SEC Form NSAR-AT

AAA

DEFINITION of 'SEC Form NSAR-AT'

A semi-annual filing with the Securities and Exchange Commission (SEC) that registered investment companies make as part of their NSAR form filing requirement. This filing is made in lieu of the standard filing at the end of their first six months of a year in which the company is in transition due to changing the date of their fiscal year-end. The NSAR, which is specific to registered investment management companies, requires those companies to disclose some financial information (i.e. sales of shares, portfolio turnover rate, etc.) included in the company's annual and/or semi-annual shareholder reports.

INVESTOPEDIA EXPLAINS 'SEC Form NSAR-AT'

Form NSAR and all of its related filings are covered under Section 30 of the Investment Company Act of 1940 ("1940 Act") and Sections 13 and 15(d) of the Securities Exchange Act of 1934. They require investment companies and trusts to file semi-annual and annual reports with the SEC.

RELATED TERMS
  1. SEC Form N-30D

    An SEC form that investment companies must complete and have ...
  2. SEC Form NSAR-U

    An annual filing with the Securities and Exchange Commission ...
  3. SEC Form NSAR-A

    A semi-annual filing with the Securities and Exchange Commission ...
  4. SEC Form NSAR-BT

    An annual filing with the Securities and Exchange Commission ...
  5. SEC Form NT-NSAR

    A filing with the Securities and Exchange Commission (SEC) that ...
  6. Electronic Data Gathering, Analysis ...

    The electronic filing system created by the Securities and Exchange ...
RELATED FAQS
  1. Where can I find a company's annual report and its SEC filings?

    Thanks to the Internet, finding financial reports is easier than ever. Nowadays, every reputable company has an investor ... Read Full Answer >>
  2. How can a nation adopt an export policy based on the economies of scope?

    A nation as a whole can adopt an export policy based on the economies of scope by focusing production on goods and services ... Read Full Answer >>
  3. What are some historical examples of debt securitization?

    The first debt securities were probably sovereign debt assets that were transferred from the British government to mercantilist ... Read Full Answer >>
  4. What is Substantial Gainful Activity (SGA) and why is it important?

    Substantial gainful activity (SGA) is what the Social Security Administration (SSA) measures to determine work, income and ... Read Full Answer >>
  5. How does an underwriter syndicate work together on an initial public offering (IPO)?

    An underwriting syndicate is a group of investment banks that share the responsibility of marketing the shares of a company ... Read Full Answer >>
  6. Which states have the lowest minimum wage?

    As of January, 2015, Georgia and Wyoming have the lowest state minimum wage requirements, according to data from the U.S. ... Read Full Answer >>
Related Articles
  1. Investing Basics

    SEC Filings: Forms You Need To Know

    The forms companies are required to file provide a clear view of their histories and progress.
  2. Investing Basics

    Policing The Securities Market: An Overview Of The SEC

    Find out how this regulatory body protects the rights of investors.
  3. Economics

    Chinese Opportunities For A Changing Child Policy

    China's one-child policy is changing, and investors are looking for ways to cash in. The reform might not have the effects that many anticipate, however.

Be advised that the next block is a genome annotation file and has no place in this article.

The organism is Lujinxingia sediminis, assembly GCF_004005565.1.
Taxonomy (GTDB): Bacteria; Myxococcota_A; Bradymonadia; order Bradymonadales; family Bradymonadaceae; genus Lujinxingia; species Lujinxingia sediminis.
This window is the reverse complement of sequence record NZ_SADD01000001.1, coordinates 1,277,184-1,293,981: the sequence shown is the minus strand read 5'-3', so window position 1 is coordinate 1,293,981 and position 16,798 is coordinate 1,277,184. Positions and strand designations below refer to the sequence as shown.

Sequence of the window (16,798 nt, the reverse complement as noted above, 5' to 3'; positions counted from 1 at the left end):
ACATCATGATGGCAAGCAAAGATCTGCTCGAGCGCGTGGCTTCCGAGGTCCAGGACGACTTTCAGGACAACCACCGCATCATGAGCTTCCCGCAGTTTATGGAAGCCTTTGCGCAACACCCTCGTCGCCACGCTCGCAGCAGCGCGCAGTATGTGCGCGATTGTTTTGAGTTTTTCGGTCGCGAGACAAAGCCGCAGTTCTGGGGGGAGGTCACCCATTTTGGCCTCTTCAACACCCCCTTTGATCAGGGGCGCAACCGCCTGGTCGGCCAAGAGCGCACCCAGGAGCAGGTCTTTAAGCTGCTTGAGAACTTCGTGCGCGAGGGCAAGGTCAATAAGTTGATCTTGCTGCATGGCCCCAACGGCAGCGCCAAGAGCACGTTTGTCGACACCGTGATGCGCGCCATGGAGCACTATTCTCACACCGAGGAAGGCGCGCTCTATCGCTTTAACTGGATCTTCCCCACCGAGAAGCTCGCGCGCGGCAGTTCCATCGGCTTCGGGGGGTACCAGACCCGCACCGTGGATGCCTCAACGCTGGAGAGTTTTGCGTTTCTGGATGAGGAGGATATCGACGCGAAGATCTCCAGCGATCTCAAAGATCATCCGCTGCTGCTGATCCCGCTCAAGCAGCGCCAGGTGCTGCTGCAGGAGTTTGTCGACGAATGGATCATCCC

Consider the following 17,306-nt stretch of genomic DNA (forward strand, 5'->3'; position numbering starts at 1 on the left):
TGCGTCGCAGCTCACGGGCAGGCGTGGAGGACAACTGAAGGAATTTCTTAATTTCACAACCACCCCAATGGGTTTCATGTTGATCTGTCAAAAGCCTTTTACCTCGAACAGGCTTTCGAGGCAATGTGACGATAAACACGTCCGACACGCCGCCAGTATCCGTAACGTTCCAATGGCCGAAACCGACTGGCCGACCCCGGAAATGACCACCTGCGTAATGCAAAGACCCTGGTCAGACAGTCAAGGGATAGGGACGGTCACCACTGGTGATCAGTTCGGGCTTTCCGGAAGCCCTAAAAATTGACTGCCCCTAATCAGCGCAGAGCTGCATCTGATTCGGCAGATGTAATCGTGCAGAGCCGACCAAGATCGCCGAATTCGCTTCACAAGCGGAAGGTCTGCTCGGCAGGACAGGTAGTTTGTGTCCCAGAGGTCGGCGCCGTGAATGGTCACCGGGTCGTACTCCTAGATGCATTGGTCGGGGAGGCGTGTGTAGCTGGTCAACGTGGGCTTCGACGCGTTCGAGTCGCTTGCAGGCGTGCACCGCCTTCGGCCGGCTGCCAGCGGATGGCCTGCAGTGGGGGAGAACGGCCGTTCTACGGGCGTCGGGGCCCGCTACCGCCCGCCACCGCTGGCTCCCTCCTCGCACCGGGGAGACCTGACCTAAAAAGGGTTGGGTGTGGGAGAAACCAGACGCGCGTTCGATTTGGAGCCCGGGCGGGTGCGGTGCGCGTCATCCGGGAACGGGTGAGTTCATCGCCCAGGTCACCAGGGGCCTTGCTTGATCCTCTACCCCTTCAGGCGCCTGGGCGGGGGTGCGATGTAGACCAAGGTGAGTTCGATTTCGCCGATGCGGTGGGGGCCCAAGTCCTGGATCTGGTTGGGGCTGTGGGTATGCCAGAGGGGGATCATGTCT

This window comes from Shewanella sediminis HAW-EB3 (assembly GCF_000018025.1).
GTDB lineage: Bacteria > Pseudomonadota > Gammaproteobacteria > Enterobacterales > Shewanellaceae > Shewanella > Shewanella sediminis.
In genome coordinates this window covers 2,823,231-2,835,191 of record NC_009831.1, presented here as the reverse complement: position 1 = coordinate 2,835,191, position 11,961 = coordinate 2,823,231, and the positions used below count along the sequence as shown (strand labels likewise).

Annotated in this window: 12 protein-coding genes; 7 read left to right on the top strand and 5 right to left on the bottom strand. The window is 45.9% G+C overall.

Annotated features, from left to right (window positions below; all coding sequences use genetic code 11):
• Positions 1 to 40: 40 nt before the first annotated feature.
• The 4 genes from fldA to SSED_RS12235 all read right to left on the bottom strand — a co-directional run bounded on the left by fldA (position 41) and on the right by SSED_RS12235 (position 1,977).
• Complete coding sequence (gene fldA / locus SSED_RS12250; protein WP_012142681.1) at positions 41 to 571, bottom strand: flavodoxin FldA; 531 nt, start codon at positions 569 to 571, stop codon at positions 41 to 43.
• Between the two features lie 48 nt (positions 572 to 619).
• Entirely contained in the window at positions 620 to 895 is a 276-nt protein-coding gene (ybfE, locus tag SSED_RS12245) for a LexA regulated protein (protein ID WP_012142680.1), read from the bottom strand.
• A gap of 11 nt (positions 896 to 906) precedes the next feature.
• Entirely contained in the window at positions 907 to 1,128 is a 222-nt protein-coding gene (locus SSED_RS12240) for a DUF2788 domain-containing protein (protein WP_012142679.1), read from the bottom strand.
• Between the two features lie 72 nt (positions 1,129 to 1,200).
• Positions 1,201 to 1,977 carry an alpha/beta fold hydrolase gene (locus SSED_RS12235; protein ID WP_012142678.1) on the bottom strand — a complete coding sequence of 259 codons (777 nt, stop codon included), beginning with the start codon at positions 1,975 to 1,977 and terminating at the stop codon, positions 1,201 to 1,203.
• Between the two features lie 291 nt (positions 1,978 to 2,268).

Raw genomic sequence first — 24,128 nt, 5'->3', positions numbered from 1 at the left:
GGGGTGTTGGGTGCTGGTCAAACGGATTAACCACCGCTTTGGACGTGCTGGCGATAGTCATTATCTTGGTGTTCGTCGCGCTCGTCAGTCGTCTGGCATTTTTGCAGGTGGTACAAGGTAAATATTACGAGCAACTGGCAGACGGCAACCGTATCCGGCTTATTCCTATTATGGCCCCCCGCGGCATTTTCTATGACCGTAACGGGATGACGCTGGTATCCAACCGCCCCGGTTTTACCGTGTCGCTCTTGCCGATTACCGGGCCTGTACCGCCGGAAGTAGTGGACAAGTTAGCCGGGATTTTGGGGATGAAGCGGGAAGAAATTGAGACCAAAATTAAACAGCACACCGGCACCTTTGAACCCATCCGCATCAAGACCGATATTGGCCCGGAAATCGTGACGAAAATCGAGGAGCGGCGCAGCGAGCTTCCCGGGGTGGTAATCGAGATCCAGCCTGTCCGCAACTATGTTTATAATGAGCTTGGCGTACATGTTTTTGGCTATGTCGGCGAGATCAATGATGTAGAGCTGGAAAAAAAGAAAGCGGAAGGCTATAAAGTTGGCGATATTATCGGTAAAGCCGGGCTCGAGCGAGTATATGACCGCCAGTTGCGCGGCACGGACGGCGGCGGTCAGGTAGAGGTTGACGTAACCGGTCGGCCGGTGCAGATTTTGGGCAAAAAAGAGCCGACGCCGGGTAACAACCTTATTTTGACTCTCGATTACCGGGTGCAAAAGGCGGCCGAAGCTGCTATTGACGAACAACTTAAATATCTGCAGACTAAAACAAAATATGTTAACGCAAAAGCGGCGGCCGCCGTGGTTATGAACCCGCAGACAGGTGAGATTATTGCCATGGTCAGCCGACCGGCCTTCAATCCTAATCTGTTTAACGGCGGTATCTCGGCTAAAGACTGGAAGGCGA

4. Taxes

    Tea Party Vs. Republican Party: Who Will Win In 2016?

    What agendas define the rift between the Tea Party and the Republican establishment, and which side will win the presidential nomination in 2016?
  5. Taxes

    Corporate Tax Rates: The Highs and the Lows

    The United States is No. 2 in the world for its high corporate tax rate. There are ways around paying it, and many nations with lower rates are worse off.
  6. Taxes

    Understanding Income Tax

    Income tax is a levy many governments place on revenue of entities within their jurisdiction.
  7. Economics

    What's a Regressive Tax?

    A regressive tax is a levy in a tax system where the tax rate does not change based on the level of income.
  8. Economics

    What To Expect Following The Tory Triumph

    The decisive Conservative victory in the UK's recent general election removes some of the near-term political uncertainty that many were anticipating.
  9. Professionals

    What the DoL’s Fiduciary Policy Means for Advisors

    After many delays, the DoL's new fiduciary policy is coming. Here's an overview on what financial advisors should expect.
  10. Entrepreneurship

    What's the Verdict on START-UP NY?

    START-UP NY is an initiative designed to attract companies to New York State by giving them 10 years of tax breaks. Sounds good, but is it a success?

You May Also Like

Hot Definitions
  1. Yield Curve

    A line that plots the interest rates, at a set point in time, of bonds having equal credit quality, but differing maturity ...
  2. Productivity

    An economic measure of output per unit of input. Inputs include labor and capital, while output is typically measured in ...
  3. Variance

    The spread between numbers in a data set, measuring Variance is calculated by taking the differences between each number ...
  4. Terminal Value - TV

    The value of a bond at maturity, or of an asset at a specified, future valuation date, taking into account factors such as ...
  5. Rule Of 70

    A way to estimate the number of years it takes for a certain variable to double. The rule of 70 states that in order to estimate ...
  6. Risk Premium

    The return in excess of the risk-free rate of return that an investment is expected to yield. An asset's risk premium is ...
Trading Center